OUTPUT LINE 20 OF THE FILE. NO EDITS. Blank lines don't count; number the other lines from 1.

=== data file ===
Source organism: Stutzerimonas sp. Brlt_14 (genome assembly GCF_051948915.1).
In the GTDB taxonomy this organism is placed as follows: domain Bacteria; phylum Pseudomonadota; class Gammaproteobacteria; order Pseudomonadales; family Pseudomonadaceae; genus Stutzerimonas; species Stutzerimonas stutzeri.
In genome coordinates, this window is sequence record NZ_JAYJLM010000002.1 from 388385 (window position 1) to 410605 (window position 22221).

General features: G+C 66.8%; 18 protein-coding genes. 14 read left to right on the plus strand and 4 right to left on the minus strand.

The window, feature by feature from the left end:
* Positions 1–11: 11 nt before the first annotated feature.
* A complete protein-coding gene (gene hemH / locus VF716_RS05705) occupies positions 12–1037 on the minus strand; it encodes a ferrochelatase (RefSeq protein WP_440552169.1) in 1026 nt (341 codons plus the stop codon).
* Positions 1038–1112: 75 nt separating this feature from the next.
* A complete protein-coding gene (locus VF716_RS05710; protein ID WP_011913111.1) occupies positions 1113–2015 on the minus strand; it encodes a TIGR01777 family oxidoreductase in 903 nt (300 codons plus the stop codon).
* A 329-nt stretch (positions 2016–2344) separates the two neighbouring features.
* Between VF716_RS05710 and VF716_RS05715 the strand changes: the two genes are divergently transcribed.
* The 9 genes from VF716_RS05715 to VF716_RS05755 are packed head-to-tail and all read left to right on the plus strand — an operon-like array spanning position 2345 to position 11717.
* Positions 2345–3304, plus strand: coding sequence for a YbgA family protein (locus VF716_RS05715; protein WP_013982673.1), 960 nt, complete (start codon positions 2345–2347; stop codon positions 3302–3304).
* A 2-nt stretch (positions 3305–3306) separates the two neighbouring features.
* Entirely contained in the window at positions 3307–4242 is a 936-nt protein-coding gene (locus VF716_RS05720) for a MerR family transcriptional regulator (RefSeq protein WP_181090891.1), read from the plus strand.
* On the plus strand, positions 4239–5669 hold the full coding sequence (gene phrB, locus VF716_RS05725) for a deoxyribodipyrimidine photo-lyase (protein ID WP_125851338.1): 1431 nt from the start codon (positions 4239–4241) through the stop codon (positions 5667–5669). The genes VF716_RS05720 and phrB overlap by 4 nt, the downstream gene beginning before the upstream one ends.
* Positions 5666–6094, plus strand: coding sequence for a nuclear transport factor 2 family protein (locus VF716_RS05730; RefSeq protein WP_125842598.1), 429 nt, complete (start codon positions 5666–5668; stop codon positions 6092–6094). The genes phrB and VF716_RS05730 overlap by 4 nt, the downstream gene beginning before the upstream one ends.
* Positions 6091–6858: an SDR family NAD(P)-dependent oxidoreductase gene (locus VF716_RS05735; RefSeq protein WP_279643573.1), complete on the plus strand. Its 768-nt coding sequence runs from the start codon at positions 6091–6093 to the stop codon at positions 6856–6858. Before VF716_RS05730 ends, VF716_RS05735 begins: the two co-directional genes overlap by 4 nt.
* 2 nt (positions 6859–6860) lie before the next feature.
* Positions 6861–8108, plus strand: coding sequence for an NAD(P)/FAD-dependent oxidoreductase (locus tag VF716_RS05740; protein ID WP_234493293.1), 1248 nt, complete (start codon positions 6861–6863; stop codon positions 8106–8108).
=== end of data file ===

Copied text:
* Positions 6861–8108, plus strand: coding sequence for an NAD(P)/FAD-dependent oxidoreductase (locus tag VF716_RS05740; protein ID WP_234493293.1), 1248 nt, complete (start codon positions 6861–6863; stop codon positions 8106–8108).